if you happen to be a person of size then the mile long walk will help lead you to the path of healthiness

jfcm77 7 years, 5 months ago

"a person of size". That made me laugh out loud.

deec 7 years, 5 months ago

Both Iowa and Haskell are a mile away from Massachusetts.

Resident10 7 years, 5 months ago

We live in a great city. Sorry you are so bummed about that.

spiderd 7 years, 5 months ago

I love when one of the trolls gets in real early with an especially asinine comment that everyone will see. It helps less frequent readers know which commenters to ignore.

MandaC 7 years, 5 months ago

Oh please, don't even start with the sales tax and smell thing. I moved from Kansas to NYC. Do you know what the sales tax is here? 8.8%. Ever been on the subway or the bus here? You learn to ignore body odor really fast. And at least Lawrence has a decent bus system; Wichita could learn a thing or ten.

alfie 7 years, 5 months ago

You people would complain even when you look in your mirror. So so sad. Try to have a nice day

John Kyle 7 years, 5 months ago

Ain't it the truth? I can't even imagine being that negative that early in the morning.

bender 7 years, 5 months ago

They'd complain about the flaws in the mirror, because they are perfect in every way.

Sherry Warren 7 years, 5 months ago

The trolls woke up early today, when clip clop clip came the APA over the trolls' private bridge where they breed discord and furious resentment for our town's award.

slowplay 7 years, 5 months ago

Well, the first 2 idiots have responded - Drsmith & healtcaremoocher - Let's see if any more from that group of morons post as well.

On topic. I've only been to one other street on that list, Fifth Ave. in San Diego. It's not as quaint and cozy as Mass St. and it's a part of the Gaslight District so it doesn't stand out on its own.

CreatureComforts 7 years, 5 months ago

Why are they idiots simply for voicing their opinions? Whether people agree or disagree, that is their right...

slowplay 7 years, 5 months ago

Did you read their posts? These are not opinions. They are childish, unintelligent, moronic comments. Nothing more or less. Almost all of the stuff they post is pure crap. But, what truly makes them idiots is that they scorn all things associated with Lawrence but continue to live here.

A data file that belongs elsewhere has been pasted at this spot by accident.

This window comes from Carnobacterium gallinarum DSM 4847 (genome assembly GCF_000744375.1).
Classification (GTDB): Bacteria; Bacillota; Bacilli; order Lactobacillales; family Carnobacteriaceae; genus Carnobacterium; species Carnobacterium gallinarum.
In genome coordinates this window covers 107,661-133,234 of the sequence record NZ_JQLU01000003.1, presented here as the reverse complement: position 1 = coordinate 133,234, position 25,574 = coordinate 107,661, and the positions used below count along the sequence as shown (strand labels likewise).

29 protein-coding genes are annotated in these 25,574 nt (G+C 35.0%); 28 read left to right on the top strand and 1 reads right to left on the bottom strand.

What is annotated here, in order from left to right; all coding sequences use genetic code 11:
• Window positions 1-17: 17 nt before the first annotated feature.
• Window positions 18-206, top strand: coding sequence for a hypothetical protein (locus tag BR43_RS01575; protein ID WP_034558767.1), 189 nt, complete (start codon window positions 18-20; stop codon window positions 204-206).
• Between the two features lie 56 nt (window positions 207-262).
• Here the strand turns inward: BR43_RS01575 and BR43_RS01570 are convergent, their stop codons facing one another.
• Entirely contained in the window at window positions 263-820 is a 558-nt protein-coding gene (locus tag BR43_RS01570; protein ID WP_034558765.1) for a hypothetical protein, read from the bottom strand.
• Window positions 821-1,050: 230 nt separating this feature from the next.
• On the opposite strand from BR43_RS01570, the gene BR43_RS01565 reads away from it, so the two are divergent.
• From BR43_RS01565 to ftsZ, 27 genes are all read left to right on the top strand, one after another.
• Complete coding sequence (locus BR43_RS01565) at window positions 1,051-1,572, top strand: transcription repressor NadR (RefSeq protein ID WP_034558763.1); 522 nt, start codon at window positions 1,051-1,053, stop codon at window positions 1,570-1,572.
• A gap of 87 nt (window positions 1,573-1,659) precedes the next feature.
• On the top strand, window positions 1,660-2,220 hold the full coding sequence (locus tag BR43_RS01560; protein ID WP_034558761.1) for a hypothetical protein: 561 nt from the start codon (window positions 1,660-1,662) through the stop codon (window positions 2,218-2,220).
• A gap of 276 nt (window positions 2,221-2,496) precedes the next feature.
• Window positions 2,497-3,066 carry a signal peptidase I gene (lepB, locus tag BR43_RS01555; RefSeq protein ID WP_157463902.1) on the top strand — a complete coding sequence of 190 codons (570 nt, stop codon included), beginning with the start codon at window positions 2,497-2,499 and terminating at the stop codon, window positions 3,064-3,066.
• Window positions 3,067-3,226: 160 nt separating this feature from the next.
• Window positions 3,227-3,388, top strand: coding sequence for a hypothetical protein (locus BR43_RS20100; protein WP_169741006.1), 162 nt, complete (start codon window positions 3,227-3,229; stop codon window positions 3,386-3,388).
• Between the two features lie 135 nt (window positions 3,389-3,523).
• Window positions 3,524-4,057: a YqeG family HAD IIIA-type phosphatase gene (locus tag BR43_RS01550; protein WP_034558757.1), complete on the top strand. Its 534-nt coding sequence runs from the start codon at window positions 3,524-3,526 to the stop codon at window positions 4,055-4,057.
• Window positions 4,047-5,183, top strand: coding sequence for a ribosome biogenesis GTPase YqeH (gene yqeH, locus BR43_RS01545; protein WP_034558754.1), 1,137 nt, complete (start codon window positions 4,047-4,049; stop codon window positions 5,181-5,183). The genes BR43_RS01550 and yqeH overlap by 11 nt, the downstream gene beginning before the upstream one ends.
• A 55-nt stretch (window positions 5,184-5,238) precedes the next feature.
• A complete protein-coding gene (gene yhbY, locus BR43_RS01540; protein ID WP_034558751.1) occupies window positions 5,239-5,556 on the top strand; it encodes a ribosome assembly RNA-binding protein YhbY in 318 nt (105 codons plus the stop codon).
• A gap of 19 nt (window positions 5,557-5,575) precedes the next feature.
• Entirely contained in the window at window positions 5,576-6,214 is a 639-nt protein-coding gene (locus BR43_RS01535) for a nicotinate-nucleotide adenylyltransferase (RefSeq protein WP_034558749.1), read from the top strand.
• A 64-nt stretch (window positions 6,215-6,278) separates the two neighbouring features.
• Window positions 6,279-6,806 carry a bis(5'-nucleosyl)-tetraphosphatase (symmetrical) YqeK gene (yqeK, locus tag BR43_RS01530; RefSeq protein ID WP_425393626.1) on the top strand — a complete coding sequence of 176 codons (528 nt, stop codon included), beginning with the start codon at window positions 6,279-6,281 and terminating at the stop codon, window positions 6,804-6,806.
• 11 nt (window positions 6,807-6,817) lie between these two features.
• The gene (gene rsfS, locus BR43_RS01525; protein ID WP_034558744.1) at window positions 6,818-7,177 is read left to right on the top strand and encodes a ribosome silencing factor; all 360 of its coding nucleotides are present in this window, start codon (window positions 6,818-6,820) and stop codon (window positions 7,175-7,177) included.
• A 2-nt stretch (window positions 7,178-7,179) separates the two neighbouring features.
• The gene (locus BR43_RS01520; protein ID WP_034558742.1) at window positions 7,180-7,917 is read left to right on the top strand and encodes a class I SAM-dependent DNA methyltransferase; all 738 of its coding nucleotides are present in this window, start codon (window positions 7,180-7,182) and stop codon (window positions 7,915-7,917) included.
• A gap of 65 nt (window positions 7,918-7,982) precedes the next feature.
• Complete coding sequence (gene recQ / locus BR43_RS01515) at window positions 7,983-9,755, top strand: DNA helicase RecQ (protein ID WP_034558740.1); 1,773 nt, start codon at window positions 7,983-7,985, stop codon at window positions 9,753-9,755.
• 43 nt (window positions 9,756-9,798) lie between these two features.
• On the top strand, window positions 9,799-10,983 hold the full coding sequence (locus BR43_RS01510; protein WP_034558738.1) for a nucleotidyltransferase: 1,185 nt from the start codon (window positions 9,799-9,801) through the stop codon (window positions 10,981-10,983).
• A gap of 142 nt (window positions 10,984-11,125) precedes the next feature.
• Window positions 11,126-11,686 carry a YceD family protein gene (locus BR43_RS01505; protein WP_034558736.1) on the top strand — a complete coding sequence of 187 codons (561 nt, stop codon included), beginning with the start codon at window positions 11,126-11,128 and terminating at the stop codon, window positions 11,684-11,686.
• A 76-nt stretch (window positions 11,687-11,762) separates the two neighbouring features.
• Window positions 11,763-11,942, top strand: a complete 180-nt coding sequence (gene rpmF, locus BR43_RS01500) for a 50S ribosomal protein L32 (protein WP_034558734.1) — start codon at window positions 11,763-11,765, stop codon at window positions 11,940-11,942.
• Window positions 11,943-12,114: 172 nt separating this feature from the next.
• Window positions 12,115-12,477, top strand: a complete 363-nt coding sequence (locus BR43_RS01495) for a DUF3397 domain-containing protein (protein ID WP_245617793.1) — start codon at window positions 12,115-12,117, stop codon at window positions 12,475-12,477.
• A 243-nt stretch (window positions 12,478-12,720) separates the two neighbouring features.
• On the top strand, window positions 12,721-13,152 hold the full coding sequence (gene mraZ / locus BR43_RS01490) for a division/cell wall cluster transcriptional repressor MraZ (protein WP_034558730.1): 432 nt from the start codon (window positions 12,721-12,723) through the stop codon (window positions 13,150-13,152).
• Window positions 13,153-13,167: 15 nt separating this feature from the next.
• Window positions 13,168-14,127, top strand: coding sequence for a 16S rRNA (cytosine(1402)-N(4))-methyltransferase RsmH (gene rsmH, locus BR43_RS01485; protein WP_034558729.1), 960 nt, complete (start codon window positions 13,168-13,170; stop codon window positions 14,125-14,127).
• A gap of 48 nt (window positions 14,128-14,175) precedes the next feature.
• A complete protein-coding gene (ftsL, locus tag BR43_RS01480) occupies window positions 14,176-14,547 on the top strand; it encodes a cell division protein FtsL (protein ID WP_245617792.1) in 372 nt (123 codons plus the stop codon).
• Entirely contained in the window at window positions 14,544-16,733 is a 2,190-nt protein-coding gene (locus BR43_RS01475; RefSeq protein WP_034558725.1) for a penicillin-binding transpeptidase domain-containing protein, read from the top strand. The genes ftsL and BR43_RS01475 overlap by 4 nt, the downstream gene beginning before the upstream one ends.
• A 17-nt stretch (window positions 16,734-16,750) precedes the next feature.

alfie 7 years, 5 months ago

Call it just an observation, it's not my mirror. Have a nice day

Kontum1972 7 years, 5 months ago

so smith and moocher ..what makes u stay here..? mb u need to move to tongie....i am sure you would fit right in.

grimpeur 7 years, 5 months ago

In addition to the plentiful angle parking and the many surface lots within a block of Mass, there are 500 parking spaces in a garage within 3 blocks of every retail door between 6th and 11th.

And it's still too far for some people. That, my friends, is what's wrong with our nation.

fyrfighter 7 years, 5 months ago

let's see. days after the city turns down another major new business from coming to town, this small amount of news comes out. what timing! What a crock! Take a real close look at the downtown area. No real major retailers left. Shops opening and closing every month. Bars and eateries everywhere. And this is a top 10 street? Good Lord, now I know America is really in trouble.

Armen Kurdian 7 years, 5 months ago

Smith & Healthcare ain't got nothin' on me! Watch this!!

And downtown SUCKS & Lawrence SUCKS & KU SUCKS & parking SUCKS & sucky sucky suck suck sucker sucking suckity-suck!

Look at me! Look at me! I am Draculaaaaaahhhh........

CHKNLTL 7 years, 5 months ago

Of course the government wants to protects their own little precious businesses! Let's not forget that many ordinances in this town regarding how a business should look on the outside are geared strictly towards the appearance of downtown and at the same time hamper the ability of any retail establishment anywhere else in the city to act as a competitive force against the mighty Downtown Lawrence, Inc. If this is one of the top ten streets, i hope it's not in the top 9.

blindrabbit 7 years, 5 months ago

This designation may give impetus to getting the butts, trash and gum off the sidewalks. Also, some of the eateries downtown need to do a better job of keeping their properties cleaned-up; i.e. Jefferson's. I like the place other than the filthy front windows!! Lots of improvement since Wildgen departed.

volunteer 7 years, 5 months ago